With its recent purchase of Zagat and today’s announcement that it is acquiring travel guide company Frommer’s, there can be little doubt that Google is getting deeper into the content business. This move makes a lot of sense for Google, which is trying to add more content to its local reviews business and Knowledge Graph, but it could also put the company under additional scrutiny from antitrust investigators in the U.S. and elsewhere. Already, the consumer advocacy organization Consumer Watchdog is calling upon government regulators to block the acquisition.
“There is a fundamental conflict between being a search provider and a content provider.”
“There is a fundamental conflict between being a search provider and a content provider,” said John M. Simpson, Consumer Watchdog’s Privacy Project Director. “As Google has increased its content and services, it has unfairly favored them in its search results and damaged competitors.” The deal, says Simpson, means “Google executives are thumbing their noses at regulators” and “if it is allowed with conditions, there is absolutely no reason to believe the Internet giant will live up to it’s word.”
The FairSearch.org group, which counts TripAdvisor, Expedia, Kayak and Microsoft among its members, also just issued a statement in which it “encourages government officials to look closely at its ability to use its dominance in search and search advertising to steer users away from competitors in order to keep users on Google’s own pages longer, and the potentially devastating effects that could have on the online economy.”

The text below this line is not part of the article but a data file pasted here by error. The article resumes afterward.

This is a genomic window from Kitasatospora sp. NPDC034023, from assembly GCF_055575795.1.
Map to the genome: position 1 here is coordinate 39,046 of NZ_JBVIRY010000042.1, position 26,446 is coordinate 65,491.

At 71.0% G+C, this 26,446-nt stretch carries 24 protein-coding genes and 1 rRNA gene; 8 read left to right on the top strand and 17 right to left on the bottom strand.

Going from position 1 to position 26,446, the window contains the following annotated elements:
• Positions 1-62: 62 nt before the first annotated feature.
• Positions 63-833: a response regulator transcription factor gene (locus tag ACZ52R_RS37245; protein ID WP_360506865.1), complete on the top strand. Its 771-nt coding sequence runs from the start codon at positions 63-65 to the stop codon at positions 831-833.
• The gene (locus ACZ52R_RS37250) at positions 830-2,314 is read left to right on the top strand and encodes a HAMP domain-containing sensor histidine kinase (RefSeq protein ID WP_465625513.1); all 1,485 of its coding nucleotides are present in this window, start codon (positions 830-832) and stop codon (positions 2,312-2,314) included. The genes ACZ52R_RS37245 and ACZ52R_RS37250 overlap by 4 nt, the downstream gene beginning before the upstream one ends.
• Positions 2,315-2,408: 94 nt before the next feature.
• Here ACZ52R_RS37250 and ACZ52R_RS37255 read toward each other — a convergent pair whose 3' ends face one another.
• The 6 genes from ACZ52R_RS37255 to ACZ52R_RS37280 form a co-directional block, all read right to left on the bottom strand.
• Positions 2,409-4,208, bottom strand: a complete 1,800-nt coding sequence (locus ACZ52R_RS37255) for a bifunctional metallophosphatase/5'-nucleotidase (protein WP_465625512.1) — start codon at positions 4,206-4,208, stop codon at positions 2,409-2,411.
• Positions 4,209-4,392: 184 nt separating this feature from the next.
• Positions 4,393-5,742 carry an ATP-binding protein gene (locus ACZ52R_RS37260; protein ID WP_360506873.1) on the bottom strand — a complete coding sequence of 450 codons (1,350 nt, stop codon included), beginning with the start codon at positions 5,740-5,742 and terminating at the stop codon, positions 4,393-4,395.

It’s worth noting that a number of companies – including some that could be considered to be Frommer’s competitors – have accused Google of highlighting its own content over that of its competitors in its search results over the last few years. Last year, for example, Yelp CEO Jeremy Stoppelman told the Senate Judiciary Committee that he believes Google has abused its market dominance in search. Earlier this year, Nextag CEO Jeffrey Katz, one of Google’s most outspoken critics, wrote an op-ed piece in the WSJ in which he noted that the company “needs to become more transparent about when advertisers get better placement in search results and when a result is a Google-owned property.”
With more of its own content to highlight on Google Search, chances are Google will indeed face additional pressure from antitrust regulators to ensure that it doesn’t give preference to its own content on its search results pages. Google, of course, argues that it simply tries to provide the best search results for its users but chances are that the executives over at Rough Guides, Fodor’s and Lonely Planet would have preferred to see Google stay out of the travel content business.